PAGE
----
Workplace gossip and frontline employees’ proactive service performance

Qi-tao Tian, Yang Song, Ho Kwong Kwan, Xue Li
  • Service Industries Journal, February 2018, Taylor & Francis
  • DOI: 10.1080/02642069.2018.1435642

What is it about?

Managers are interested in promoting frontline employees’ proactive behavior because proactivity is crucial for organizational success. This study examined the link between perceived workplace gossip and employees’ (targets’) proactive service performance by focusing on the mediating role of employees’ harmonious passion and the moderating role of perceived job social support. Using time-lagged survey data from 218 supervisor-subordinate dyads in a commercial bank in China, we found that perceived workplace gossip negatively influences employees’ proactive service performance, and that this relationship is mediated by reduced harmonious passion. In addition, perceived job social support attenuates the negative relationship between perceived workplace gossip and harmonious passion, with harmonious passion having a mediating effect on the relationship between perceived workplace gossip and proactive service performance. These results provide new directions for understanding workplace gossip, harmonious passion, proactive service performance, and job social support. The theoretical and practical implications of our findings are discussed.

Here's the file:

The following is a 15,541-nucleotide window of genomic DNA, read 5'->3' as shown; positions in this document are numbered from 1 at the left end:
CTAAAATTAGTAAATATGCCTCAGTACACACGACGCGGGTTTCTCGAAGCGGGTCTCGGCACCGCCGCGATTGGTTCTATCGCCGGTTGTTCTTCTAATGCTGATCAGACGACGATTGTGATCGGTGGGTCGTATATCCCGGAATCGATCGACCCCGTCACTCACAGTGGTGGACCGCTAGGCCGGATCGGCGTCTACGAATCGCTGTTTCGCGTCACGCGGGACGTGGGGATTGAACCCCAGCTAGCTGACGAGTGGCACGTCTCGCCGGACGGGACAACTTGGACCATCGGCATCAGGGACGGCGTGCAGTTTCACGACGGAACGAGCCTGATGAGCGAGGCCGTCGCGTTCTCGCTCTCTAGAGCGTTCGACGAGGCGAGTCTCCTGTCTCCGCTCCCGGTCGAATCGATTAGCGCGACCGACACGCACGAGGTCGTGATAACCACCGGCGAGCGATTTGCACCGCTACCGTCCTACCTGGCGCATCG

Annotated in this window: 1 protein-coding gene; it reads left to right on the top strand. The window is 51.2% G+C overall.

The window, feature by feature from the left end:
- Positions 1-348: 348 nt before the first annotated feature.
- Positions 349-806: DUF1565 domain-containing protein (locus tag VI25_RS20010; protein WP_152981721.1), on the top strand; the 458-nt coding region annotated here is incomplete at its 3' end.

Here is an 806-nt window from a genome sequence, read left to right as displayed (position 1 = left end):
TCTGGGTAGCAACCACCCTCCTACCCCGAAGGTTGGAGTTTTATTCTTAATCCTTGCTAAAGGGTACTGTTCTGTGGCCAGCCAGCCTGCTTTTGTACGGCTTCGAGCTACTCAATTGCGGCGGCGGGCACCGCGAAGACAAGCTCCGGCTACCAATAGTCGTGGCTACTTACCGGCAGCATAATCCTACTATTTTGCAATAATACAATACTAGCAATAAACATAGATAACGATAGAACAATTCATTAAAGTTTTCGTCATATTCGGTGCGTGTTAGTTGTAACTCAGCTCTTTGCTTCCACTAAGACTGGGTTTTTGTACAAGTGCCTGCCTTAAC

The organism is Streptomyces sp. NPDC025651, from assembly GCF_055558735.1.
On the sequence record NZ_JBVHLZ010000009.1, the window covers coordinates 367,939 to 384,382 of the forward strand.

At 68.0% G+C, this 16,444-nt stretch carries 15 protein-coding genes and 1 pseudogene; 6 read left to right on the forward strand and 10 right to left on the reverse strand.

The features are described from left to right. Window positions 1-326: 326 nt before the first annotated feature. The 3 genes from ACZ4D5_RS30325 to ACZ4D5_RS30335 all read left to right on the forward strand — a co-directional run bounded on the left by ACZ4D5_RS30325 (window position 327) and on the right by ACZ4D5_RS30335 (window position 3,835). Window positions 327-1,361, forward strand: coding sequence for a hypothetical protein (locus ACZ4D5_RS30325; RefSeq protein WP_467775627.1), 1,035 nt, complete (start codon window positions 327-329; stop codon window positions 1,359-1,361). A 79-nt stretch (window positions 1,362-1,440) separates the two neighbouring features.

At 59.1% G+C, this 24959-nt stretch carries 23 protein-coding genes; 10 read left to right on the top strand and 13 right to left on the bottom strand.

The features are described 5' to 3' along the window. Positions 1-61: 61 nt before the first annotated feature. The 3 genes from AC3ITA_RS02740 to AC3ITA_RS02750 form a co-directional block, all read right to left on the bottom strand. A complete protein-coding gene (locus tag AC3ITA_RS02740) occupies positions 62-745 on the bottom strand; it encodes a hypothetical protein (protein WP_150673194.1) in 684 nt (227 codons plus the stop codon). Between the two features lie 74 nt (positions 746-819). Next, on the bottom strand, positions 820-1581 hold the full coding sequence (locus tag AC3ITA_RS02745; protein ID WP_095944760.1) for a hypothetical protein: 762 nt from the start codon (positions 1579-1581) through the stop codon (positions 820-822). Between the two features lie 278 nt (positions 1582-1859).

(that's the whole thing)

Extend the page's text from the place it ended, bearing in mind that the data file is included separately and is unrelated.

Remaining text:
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The following have contributed to this page: Dr Ho Kwong Kwan